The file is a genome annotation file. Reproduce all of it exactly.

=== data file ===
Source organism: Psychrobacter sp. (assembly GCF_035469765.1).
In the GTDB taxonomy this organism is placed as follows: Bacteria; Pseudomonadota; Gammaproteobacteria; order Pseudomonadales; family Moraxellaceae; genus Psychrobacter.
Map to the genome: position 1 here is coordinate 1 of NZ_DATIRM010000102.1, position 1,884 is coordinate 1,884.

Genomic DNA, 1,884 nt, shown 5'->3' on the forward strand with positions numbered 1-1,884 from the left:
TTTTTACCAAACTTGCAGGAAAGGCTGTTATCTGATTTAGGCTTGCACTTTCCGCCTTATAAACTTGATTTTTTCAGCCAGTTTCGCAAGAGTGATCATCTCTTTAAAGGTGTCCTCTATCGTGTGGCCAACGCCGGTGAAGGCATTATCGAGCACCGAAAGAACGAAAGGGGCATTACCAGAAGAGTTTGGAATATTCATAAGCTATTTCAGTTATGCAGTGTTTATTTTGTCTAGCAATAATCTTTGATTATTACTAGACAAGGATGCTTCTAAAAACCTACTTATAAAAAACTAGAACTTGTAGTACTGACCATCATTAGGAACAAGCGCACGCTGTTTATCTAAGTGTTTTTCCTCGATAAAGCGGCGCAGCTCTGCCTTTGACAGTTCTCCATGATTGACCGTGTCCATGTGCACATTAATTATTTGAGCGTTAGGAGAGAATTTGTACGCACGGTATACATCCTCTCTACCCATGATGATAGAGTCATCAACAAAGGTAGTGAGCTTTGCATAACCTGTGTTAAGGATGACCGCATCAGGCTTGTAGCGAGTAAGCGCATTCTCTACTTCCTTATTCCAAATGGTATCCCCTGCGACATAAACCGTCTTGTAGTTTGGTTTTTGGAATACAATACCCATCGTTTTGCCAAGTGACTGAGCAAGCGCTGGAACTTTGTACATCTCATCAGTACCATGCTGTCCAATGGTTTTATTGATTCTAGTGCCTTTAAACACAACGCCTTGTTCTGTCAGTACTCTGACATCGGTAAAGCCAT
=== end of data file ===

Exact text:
Source organism: Psychrobacter sp. (assembly GCF_035469765.1).
In the GTDB taxonomy this organism is placed as follows: Bacteria; Pseudomonadota; Gammaproteobacteria; order Pseudomonadales; family Moraxellaceae; genus Psychrobacter.
Map to the genome: position 1 here is coordinate 1 of NZ_DATIRM010000102.1, position 1,884 is coordinate 1,884.

Genomic DNA, 1,884 nt, shown 5'->3' on the forward strand with positions numbered 1-1,884 from the left:
TTTTTACCAAACTTGCAGGAAAGGCTGTTATCTGATTTAGGCTTGCACTTTCCGCCTTATAAACTTGATTTTTTCAGCCAGTTTCGCAAGAGTGATCATCTCTTTAAAGGTGTCCTCTATCGTGTGGCCAACGCCGGTGAAGGCATTATCGAGCACCGAAAGAACGAAAGGGGCATTACCAGAAGAGTTTGGAATATTCATAAGCTATTTCAGTTATGCAGTGTTTATTTTGTCTAGCAATAATCTTTGATTATTACTAGACAAGGATGCTTCTAAAAACCTACTTATAAAAAACTAGAACTTGTAGTACTGACCATCATTAGGAACAAGCGCACGCTGTTTATCTAAGTGTTTTTCCTCGATAAAGCGGCGCAGCTCTGCCTTTGACAGTTCTCCATGATTGACCGTGTCCATGTGCACATTAATTATTTGAGCGTTAGGAGAGAATTTGTACGCACGGTATACATCCTCTCTACCCATGATGATAGAGTCATCAACAAAGGTAGTGAGCTTTGCATAACCTGTGTTAAGGATGACCGCATCAGGCTTGTAGCGAGTAAGCGCATTCTCTACTTCCTTATTCCAAATGGTATCCCCTGCGACATAAACCGTCTTGTAGTTTGGTTTTTGGAATACAATACCCATCGTTTTGCCAAGTGACTGAGCAAGCGCTGGAACTTTGTACATCTCATCAGTACCATGCTGTCCAATGGTTTTATTGATTCTAGTGCCTTTAAACACAACGCCTTGTTCTGTCAGTACTCTGACATCGGTAAAGCCAT